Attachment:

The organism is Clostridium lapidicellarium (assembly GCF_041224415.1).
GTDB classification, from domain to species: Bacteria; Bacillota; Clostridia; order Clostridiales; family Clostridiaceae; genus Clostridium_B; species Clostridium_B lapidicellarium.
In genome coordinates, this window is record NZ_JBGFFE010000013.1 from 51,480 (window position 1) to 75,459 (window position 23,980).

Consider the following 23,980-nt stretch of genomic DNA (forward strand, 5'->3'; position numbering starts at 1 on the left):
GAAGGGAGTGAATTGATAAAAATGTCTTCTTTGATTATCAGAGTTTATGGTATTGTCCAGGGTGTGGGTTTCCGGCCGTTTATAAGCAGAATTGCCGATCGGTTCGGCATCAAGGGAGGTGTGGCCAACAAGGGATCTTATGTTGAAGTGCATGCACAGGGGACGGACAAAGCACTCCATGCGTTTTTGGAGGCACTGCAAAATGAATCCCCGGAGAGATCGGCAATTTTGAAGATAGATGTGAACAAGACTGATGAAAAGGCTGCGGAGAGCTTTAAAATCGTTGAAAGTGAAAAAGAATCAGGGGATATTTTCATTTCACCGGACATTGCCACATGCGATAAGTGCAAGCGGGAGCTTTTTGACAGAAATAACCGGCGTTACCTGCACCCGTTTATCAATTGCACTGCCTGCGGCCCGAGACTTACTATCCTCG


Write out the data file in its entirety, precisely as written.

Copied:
The organism is Clostridium lapidicellarium (assembly GCF_041224415.1).
GTDB classification, from domain to species: Bacteria; Bacillota; Clostridia; order Clostridiales; family Clostridiaceae; genus Clostridium_B; species Clostridium_B lapidicellarium.
In genome coordinates, this window is record NZ_JBGFFE010000013.1 from 51,480 (window position 1) to 75,459 (window position 23,980).

Consider the following 23,980-nt stretch of genomic DNA (forward strand, 5'->3'; position numbering starts at 1 on the left):
GAAGGGAGTGAATTGATAAAAATGTCTTCTTTGATTATCAGAGTTTATGGTATTGTCCAGGGTGTGGGTTTCCGGCCGTTTATAAGCAGAATTGCCGATCGGTTCGGCATCAAGGGAGGTGTGGCCAACAAGGGATCTTATGTTGAAGTGCATGCACAGGGGACGGACAAAGCACTCCATGCGTTTTTGGAGGCACTGCAAAATGAATCCCCGGAGAGATCGGCAATTTTGAAGATAGATGTGAACAAGACTGATGAAAAGGCTGCGGAGAGCTTTAAAATCGTTGAAAGTGAAAAAGAATCAGGGGATATTTTCATTTCACCGGACATTGCCACATGCGATAAGTGCAAGCGGGAGCTTTTTGACAGAAATAACCGGCGTTACCTGCACCCGTTTATCAATTGCACTGCCTGCGGCCCGAGACTTACTATCCTCG